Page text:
My most recent review for Publisher's Weekly was The Bully Pulpit by Doris Kearns Goodwin. It's a book about Teddy Roosevelt and William Howard Taft. The focus is on examining their respective public personae. On how they were or were not capable of directing public discussion.
The book served as a somewhat redemptive look at Taft, who is often viewed as a 'failed' President.
Nikola Tesla has undergone a much more complete transformation in public minds. You could even go so far as to say he's kinda cool these days.
I've personally been fascinated by the life/mind/inventions/madness/etc. of Nikola Tesla for years. His battles against the might of Edison are amazing for their ugliness. On both sides. Tesla's mind was expansive. Was manic. Was destructive.
He was a bad businessman. He was capricious. He refused to profit from his designs.
There are many books about him. W. Bernard Carson's 2013 book, Tesla: Inventor of the Electric Age, is a good start. Though I feel the book is simplistic and a bit on the glowing side.
I hate a biography that paints someone as a saint. See most bio movies.
I bring this up because I've been working on a project about Tesla for a L O N G time. I've mentioned it in brief before.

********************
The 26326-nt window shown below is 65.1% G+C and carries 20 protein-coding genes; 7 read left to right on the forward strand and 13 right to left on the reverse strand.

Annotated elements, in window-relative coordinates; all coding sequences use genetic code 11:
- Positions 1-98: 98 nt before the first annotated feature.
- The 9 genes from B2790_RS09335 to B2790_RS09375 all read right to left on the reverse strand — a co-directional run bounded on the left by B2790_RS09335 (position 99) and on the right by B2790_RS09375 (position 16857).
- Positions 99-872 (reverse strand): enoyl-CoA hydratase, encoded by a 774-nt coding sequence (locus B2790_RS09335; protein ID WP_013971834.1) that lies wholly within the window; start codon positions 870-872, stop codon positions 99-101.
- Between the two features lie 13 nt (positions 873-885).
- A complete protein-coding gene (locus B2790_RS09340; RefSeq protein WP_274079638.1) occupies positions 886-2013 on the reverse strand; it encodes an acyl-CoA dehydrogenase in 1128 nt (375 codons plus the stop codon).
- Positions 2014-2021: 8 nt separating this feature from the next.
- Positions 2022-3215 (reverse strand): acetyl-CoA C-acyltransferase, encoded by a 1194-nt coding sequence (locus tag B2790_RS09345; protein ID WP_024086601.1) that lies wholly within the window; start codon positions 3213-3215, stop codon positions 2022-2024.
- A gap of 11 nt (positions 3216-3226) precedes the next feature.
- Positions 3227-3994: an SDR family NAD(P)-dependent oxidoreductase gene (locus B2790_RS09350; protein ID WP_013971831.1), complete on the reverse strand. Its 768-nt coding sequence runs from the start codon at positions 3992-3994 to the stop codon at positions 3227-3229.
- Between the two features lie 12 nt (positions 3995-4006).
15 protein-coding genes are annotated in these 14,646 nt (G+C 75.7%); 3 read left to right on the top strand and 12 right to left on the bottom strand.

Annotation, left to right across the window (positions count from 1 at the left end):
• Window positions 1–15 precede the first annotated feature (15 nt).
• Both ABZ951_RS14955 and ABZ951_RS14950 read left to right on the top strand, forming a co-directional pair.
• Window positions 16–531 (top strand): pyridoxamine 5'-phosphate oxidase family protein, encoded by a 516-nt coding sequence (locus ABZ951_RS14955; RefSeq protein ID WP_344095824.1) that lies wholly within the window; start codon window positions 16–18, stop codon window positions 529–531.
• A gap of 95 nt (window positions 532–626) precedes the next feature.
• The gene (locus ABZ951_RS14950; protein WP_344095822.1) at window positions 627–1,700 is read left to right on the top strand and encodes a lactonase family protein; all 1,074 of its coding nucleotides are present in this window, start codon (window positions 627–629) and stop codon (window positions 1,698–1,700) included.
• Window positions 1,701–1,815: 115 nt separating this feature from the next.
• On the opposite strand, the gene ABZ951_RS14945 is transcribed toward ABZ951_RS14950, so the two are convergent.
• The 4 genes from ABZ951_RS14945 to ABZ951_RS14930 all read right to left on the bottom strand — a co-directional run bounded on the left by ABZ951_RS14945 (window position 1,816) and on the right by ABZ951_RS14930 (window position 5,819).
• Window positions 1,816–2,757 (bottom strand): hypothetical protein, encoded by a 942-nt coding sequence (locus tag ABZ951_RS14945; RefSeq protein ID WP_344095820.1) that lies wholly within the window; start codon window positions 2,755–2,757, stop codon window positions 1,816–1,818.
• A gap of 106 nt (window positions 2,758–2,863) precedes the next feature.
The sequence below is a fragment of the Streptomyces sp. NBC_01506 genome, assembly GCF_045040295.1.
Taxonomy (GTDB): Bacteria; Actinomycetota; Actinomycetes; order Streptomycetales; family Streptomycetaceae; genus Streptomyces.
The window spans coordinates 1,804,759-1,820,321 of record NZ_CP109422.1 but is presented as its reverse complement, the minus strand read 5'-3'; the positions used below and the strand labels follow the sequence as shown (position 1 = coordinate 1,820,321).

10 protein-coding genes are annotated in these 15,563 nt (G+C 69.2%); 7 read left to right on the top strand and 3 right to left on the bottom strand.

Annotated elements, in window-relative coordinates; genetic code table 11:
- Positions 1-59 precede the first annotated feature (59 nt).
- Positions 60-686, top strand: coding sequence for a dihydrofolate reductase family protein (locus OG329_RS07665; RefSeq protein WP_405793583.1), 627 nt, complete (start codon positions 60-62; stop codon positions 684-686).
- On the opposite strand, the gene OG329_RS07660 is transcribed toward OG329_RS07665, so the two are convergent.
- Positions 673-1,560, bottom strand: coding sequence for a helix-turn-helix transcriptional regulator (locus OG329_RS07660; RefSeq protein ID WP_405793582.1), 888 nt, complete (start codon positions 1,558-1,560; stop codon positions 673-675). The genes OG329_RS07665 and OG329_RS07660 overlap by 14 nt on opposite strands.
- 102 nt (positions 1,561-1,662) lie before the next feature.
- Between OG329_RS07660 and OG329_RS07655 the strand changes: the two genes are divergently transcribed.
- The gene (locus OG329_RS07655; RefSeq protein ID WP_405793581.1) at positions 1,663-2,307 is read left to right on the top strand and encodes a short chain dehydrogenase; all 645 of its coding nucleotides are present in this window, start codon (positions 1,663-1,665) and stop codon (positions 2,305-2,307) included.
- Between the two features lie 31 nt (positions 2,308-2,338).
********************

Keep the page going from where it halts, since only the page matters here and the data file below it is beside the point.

I started it seven years ago while I was still in grad school. The poems in the project are a sweeping biography of Tesla fused with strange dream-like poems about energy and space. Then they finish with a cycle of poems about a trip to The Lightening Field in Quemado, NM.
|Walter De Maria - The Lightening Field 1977|
It is enlightening.
It feels like opening a door. Allowing myself to write from some other perspective. To think in a slightly off way. A slightly not my own way.
Who knows if I will ever finish it.
At the moment the project is like Tesla's own work. Unfinished. A tower hanging out on Long Island Sound. Waiting for something.
To be declared cool enough so I can finish it.
But that's how a lot of my writing has felt lately. Not finished. Rusting. A bit broken maybe. It is a winter of putting things in the ground and seeing what happens.